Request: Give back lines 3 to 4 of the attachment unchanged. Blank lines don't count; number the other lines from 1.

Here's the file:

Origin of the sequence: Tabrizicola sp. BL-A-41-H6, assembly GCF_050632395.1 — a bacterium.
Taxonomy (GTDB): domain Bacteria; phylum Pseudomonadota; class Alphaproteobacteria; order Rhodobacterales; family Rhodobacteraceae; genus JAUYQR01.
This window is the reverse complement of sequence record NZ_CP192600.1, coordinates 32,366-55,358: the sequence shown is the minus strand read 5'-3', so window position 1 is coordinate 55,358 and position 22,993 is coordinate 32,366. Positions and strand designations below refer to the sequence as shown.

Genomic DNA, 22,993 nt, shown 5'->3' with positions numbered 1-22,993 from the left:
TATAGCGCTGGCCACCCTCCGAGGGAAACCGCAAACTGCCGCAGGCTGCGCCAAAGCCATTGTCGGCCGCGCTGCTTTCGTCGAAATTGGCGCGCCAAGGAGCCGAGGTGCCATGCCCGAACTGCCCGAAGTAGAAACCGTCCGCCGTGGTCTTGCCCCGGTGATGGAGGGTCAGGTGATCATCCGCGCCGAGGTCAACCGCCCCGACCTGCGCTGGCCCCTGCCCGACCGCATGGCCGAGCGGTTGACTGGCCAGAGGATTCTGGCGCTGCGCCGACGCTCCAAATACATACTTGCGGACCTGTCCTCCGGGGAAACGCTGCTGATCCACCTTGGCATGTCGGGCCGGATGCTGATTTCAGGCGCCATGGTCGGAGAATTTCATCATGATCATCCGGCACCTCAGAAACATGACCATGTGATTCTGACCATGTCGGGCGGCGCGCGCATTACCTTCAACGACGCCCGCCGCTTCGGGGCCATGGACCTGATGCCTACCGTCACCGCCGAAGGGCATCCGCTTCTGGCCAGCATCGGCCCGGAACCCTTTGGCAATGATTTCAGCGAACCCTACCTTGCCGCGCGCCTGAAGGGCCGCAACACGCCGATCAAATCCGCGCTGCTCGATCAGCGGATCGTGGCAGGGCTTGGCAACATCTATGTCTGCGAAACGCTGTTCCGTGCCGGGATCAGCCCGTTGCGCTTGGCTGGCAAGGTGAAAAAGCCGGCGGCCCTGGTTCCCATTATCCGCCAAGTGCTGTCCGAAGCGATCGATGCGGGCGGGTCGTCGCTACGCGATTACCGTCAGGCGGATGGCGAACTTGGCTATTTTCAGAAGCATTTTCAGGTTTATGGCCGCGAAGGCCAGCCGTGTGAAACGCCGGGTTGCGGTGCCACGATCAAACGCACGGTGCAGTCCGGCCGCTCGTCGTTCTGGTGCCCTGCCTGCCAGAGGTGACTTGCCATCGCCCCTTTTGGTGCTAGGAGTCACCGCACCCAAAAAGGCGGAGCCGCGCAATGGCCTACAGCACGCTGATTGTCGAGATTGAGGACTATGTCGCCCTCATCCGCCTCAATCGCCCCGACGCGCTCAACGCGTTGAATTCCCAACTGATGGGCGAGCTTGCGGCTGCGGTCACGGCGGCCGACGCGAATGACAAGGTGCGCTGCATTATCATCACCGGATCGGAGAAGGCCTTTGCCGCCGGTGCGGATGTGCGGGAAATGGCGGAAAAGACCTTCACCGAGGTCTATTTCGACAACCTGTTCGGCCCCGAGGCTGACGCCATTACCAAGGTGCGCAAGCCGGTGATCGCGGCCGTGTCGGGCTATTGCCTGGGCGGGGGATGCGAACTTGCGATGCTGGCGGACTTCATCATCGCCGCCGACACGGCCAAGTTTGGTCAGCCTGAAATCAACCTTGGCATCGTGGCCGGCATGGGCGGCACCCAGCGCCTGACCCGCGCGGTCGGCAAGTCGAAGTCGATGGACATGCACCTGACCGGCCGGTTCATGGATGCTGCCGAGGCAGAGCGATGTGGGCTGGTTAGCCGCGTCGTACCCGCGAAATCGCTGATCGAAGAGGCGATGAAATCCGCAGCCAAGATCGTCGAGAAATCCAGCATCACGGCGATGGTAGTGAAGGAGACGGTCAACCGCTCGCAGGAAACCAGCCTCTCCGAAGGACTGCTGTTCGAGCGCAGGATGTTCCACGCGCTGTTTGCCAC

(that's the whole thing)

This window is the reverse complement of sequence record NZ_CP192600.1, coordinates 32,366-55,358: the sequence shown is the minus strand read 5'-3', so window position 1 is coordinate 55,358 and position 22,993 is coordinate 32,366. Positions and strand designations below refer to the sequence as shown.

Genomic DNA, 22,993 nt, shown 5'->3' with positions numbered 1-22,993 from the left: